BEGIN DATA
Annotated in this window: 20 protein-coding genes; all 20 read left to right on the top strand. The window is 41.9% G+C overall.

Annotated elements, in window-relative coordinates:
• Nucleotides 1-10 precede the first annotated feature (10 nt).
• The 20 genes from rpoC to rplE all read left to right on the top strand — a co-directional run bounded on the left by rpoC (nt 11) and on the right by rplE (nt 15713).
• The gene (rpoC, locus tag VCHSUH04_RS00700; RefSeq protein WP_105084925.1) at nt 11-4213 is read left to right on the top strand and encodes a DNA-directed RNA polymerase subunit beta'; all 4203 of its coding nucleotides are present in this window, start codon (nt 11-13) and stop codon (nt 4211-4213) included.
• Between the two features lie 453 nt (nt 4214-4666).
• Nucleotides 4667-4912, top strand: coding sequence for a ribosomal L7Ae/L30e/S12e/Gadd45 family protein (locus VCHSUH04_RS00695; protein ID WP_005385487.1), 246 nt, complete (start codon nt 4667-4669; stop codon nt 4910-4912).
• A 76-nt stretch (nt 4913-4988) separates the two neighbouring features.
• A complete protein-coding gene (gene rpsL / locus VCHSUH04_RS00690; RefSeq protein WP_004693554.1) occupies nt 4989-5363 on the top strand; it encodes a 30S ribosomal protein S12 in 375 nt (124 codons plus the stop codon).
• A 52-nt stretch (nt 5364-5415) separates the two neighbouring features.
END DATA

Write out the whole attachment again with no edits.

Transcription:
Annotated in this window: 20 protein-coding genes; all 20 read left to right on the top strand. The window is 41.9% G+C overall.

Annotated elements, in window-relative coordinates:
• Nucleotides 1-10 precede the first annotated feature (10 nt).
• The 20 genes from rpoC to rplE all read left to right on the top strand — a co-directional run bounded on the left by rpoC (nt 11) and on the right by rplE (nt 15713).
• The gene (rpoC, locus tag VCHSUH04_RS00700; RefSeq protein WP_105084925.1) at nt 11-4213 is read left to right on the top strand and encodes a DNA-directed RNA polymerase subunit beta'; all 4203 of its coding nucleotides are present in this window, start codon (nt 11-13) and stop codon (nt 4211-4213) included.
• Between the two features lie 453 nt (nt 4214-4666).
• Nucleotides 4667-4912, top strand: coding sequence for a ribosomal L7Ae/L30e/S12e/Gadd45 family protein (locus VCHSUH04_RS00695; protein ID WP_005385487.1), 246 nt, complete (start codon nt 4667-4669; stop codon nt 4910-4912).
• A 76-nt stretch (nt 4913-4988) separates the two neighbouring features.
• A complete protein-coding gene (gene rpsL / locus VCHSUH04_RS00690; RefSeq protein WP_004693554.1) occupies nt 4989-5363 on the top strand; it encodes a 30S ribosomal protein S12 in 375 nt (124 codons plus the stop codon).
• A 52-nt stretch (nt 5364-5415) separates the two neighbouring features.